While government leaders across the globe are excited about the unleashing artificial intelligence in their organizations, most are struggling with deploying it for their missions because they can’t wrangle their data, a new study suggests.
In a survey released this week, Splunk and TRUE Global Intelligence polled 1,365 global business managers and IT leaders across seven countries. The research indicates that the majority of organizations’ data is “dark,” or unquantified, untapped and usually generated by systems, devices or interactions.
AI runs on data and yet few organizations seem to be able to tap into its value—or even find it.
“Neglected by business and IT managers, dark data is an underused asset that demands a more sophisticated approach to how organizations collect, manage and analyze information,” the report said. “Yet respondents also voiced hesitance about diving in.”
A third of respondents said more than 75% of their organizations’ data is dark and only one in every nine people reports that less than a quarter of their organizations’ data is dark.
Many of the global respondents said a lack of interest from their leadership makes it hard to recover dark data. Another 60% also said more than half of their organizations’ data is not captured and “much of it is not even understood to exist.”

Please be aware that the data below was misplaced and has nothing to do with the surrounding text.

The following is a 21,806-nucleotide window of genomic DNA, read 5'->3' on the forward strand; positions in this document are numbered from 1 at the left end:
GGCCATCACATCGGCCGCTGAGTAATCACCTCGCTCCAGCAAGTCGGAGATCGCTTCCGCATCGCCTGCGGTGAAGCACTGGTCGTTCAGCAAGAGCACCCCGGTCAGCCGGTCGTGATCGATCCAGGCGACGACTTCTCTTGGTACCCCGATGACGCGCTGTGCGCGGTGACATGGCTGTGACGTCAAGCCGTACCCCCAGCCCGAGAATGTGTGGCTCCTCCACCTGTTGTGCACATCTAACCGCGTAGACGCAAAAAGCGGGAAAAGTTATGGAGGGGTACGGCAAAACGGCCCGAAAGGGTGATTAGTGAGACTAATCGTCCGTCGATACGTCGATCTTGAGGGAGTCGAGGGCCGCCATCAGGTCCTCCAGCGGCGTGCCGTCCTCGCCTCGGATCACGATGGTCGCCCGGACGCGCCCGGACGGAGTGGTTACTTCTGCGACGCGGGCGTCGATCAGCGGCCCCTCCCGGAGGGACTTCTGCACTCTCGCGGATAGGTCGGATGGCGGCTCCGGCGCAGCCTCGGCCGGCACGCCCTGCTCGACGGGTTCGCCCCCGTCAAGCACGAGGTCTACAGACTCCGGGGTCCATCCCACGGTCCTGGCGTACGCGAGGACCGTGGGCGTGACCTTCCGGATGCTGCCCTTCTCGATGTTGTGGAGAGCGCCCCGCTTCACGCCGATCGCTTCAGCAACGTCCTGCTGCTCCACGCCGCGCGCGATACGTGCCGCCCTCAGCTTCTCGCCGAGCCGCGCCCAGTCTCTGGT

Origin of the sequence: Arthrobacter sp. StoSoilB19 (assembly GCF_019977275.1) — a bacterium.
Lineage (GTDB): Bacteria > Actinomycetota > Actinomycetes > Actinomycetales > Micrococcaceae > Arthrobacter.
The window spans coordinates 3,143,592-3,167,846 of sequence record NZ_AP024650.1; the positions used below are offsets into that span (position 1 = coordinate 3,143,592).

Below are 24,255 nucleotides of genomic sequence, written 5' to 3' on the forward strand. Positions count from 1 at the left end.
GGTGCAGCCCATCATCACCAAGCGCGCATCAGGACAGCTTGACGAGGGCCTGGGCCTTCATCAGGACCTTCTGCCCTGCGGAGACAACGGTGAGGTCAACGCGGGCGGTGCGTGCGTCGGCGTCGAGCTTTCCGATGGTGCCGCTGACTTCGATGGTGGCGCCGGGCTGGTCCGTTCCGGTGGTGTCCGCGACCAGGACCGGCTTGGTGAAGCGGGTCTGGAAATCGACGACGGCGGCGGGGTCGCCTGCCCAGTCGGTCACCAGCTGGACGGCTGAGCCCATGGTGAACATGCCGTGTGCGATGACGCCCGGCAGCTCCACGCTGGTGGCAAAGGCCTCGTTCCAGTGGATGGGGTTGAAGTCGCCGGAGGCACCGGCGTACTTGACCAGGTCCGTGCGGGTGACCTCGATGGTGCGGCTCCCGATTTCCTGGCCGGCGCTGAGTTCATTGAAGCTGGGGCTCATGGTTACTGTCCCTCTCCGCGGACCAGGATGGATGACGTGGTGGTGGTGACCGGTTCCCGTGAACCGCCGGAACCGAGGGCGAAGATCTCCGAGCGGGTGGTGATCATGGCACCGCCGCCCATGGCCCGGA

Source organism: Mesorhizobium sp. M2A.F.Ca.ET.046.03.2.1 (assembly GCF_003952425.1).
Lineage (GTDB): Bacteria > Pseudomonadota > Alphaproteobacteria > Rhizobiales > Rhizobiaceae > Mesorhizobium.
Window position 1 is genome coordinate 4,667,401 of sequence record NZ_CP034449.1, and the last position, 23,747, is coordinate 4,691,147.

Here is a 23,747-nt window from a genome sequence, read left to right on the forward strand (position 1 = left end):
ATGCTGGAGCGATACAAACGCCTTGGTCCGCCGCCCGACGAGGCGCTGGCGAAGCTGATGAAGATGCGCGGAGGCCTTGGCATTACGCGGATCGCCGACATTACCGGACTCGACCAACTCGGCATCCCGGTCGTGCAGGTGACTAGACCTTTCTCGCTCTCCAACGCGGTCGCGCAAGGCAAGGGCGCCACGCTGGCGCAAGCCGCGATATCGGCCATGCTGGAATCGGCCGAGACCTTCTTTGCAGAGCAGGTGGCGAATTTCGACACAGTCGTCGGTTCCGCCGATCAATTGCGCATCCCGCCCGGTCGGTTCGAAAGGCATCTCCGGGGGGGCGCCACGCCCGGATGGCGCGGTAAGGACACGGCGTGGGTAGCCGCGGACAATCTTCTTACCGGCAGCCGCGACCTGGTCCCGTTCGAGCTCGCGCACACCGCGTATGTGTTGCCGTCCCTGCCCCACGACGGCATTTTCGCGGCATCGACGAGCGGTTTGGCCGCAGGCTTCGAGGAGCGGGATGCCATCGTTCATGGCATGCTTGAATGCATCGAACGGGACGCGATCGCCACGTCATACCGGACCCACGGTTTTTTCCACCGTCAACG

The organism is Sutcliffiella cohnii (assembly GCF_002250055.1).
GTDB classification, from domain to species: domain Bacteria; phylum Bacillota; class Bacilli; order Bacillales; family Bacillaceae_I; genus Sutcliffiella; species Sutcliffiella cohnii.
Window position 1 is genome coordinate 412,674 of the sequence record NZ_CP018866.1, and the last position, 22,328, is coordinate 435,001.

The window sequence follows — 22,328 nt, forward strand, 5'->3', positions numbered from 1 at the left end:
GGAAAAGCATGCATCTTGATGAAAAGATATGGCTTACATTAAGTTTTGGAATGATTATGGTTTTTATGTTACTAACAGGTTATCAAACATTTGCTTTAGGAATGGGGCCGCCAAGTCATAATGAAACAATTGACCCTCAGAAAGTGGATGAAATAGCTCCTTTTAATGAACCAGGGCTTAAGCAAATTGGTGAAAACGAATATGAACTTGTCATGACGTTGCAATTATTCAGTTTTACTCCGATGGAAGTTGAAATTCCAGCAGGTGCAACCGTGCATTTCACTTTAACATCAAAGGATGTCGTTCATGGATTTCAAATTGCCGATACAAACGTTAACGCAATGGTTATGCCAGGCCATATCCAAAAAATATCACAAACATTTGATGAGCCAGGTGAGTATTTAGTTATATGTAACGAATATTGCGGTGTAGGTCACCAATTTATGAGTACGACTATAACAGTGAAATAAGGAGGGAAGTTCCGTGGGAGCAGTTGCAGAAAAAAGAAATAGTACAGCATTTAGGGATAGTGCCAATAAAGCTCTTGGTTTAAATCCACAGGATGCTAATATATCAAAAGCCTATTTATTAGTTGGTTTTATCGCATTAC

Research also suggests that while almost 100% of respondents believe data skills are critical for jobs in the future, more than half feel too old to learn new skills and 69% are content to keep doing what they are doing, even if it means they won’t be promoted.
“Many say they’d be content to let others take the lead, even at the expense of their own career progress,” the report said.
More than half of the respondents said they don’t understand AI well, as it’s still in its early stages, and 39% said their colleagues and industry don’t get it either. They said few organizations are deploying the new tech right now, but the majority of respondents do see its potential.
The report also suggests that one of AI’s central values is its ability to work with vast quantities of data at remarkably high speeds. With more information to analyze, it can provide deeper and more accurate insights. Researchers said that many of these organizations’ dark data could provide an enormous untapped resource of information for AI to analyze. They recommend that AI-powered analytics tools could help make the untapped data ready for analysis on a scale that seems impossible with today’s methods.
“Today’s dark data could one day be an accelerant for even greater AI performance. Thus, the advent of AI and the value of dark data go hand in hand,” the report said.